The ending is also wonderfully done, but I can't go into that... spoilers and all.
This movie was also remade in America, but it is nothing special. It sort of eliminates the mysticism of the original.
4: A Page of Madness
A strictly visual movie, considering it is a silent film.
In 1926, this movie was released with no genre in mind. It wasn't until much later that horror fans decided to lay claim to this movie (considering the fact that it is unsettling and confusing).
I wish I could give you the story, but I've got nothing. I can only infer what this story is, and I infer that it is a peek into the broken psyche of a deranged person. There is many disturbing and confusing scenes, especially towards the end.
I find this one so interesting because of its antiquity, because there was absolutely nothing like this at the time. The high spot on this list is not strictly because of its content but mostly because of its symbolism of the Japanese horror culture as a whole. Almost a hundred years ago, Japan was still innovative in how they created their films.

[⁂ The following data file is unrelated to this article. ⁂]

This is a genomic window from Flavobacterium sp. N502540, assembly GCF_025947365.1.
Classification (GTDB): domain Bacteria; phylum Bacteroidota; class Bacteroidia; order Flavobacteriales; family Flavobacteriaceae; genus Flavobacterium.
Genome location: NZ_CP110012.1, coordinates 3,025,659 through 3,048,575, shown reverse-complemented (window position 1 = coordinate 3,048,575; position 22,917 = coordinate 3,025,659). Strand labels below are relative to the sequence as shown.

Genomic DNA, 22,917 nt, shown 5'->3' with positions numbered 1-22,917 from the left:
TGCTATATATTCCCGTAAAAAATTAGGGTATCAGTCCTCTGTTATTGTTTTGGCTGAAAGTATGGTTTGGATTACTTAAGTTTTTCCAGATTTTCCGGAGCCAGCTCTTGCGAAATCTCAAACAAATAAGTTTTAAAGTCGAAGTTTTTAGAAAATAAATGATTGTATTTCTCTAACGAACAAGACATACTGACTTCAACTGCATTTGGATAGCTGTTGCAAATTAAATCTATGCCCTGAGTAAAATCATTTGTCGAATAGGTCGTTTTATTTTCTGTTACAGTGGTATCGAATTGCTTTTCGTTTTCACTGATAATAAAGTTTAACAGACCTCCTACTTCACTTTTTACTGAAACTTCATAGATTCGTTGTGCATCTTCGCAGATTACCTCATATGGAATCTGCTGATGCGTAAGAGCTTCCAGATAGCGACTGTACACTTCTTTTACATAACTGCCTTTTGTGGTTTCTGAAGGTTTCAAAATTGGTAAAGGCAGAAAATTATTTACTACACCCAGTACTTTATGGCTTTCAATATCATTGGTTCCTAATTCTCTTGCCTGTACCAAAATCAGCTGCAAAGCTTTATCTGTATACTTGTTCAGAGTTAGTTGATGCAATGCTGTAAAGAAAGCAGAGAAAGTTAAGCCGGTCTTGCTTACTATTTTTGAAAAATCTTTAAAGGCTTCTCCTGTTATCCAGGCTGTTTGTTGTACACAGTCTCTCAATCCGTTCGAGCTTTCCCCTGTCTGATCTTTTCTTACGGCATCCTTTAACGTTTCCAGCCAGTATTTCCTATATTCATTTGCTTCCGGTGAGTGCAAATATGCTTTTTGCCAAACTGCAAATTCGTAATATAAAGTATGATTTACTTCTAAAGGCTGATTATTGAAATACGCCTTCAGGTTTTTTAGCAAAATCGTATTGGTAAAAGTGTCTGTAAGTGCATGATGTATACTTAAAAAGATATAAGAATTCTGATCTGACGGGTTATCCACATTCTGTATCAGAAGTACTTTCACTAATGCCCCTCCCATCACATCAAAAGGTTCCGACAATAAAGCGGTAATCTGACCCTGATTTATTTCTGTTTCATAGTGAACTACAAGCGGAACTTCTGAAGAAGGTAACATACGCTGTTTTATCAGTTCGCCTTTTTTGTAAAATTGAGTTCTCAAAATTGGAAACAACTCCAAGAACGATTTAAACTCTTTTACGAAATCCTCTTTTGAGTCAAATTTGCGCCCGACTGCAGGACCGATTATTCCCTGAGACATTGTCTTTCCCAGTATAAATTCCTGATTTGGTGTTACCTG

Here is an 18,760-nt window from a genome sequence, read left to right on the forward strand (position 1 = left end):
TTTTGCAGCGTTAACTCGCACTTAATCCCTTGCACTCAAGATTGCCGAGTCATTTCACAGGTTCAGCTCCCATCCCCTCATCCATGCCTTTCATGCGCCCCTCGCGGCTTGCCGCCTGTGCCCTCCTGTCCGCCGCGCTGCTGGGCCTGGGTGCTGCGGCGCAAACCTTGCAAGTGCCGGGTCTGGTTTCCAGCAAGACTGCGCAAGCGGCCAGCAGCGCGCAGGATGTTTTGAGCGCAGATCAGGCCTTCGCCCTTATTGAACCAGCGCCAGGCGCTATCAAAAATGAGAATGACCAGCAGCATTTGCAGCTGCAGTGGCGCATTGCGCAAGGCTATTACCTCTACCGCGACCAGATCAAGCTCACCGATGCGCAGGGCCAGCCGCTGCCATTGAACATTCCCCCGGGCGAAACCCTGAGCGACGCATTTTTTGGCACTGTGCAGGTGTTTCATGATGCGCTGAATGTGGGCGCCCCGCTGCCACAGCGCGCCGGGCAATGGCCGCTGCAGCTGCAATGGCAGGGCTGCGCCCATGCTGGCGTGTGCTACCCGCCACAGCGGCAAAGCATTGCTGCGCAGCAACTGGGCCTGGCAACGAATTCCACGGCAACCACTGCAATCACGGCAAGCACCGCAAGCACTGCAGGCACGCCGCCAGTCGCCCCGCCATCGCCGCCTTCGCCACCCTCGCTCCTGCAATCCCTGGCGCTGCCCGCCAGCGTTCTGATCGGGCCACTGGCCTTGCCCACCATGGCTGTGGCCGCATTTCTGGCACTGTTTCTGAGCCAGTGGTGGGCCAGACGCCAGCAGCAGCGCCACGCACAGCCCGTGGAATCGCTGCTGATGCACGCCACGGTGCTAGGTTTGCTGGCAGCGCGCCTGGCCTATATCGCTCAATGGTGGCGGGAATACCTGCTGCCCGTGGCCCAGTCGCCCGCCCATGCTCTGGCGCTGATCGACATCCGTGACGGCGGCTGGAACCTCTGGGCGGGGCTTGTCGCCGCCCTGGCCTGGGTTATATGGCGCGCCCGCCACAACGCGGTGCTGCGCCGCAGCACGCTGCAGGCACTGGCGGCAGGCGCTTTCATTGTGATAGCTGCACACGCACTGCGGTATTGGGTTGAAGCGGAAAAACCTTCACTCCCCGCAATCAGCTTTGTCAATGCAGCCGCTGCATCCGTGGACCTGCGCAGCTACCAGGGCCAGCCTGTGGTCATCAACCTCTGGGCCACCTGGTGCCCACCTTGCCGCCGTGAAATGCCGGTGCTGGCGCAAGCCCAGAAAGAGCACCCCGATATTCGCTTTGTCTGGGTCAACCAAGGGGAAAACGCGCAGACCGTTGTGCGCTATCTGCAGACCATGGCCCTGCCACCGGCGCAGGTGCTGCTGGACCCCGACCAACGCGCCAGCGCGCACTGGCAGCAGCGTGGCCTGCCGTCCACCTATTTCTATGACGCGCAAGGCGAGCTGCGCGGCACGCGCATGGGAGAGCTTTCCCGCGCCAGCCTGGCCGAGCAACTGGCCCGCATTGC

There's a lot I could say about this film, but it's all analysis and inference. Take this film as a painting and see what you get from this movie.
The Full Movie Free on YouTube
A fantastically woven tale of betrayal, mistrust, adultery, thieving, and karma. Onibaba is a visually appealing movie, as well as a morally appealing one.
Japan is in civil war and, as a result, two women are forced to kill unsuspecting soldiers and steal their belongings to sell for food. They eventually begin to turn on each other when a romantic interest gets involved.
This is a mystical tale indeed.
2: Tetsuo: The Iron Man
I have no idea what it is, but I am obsessed with this movie. It is so immensely interesting and creative that I can't help but love it. A cyberpunk horror that just oozes with originality and grimy class.
There is many interesting cinematic techniques woven into this movie from stop-motion blended with live action, sudden clever jump cuts, the entire movie being shot in black and white, and some just overall appealing shots.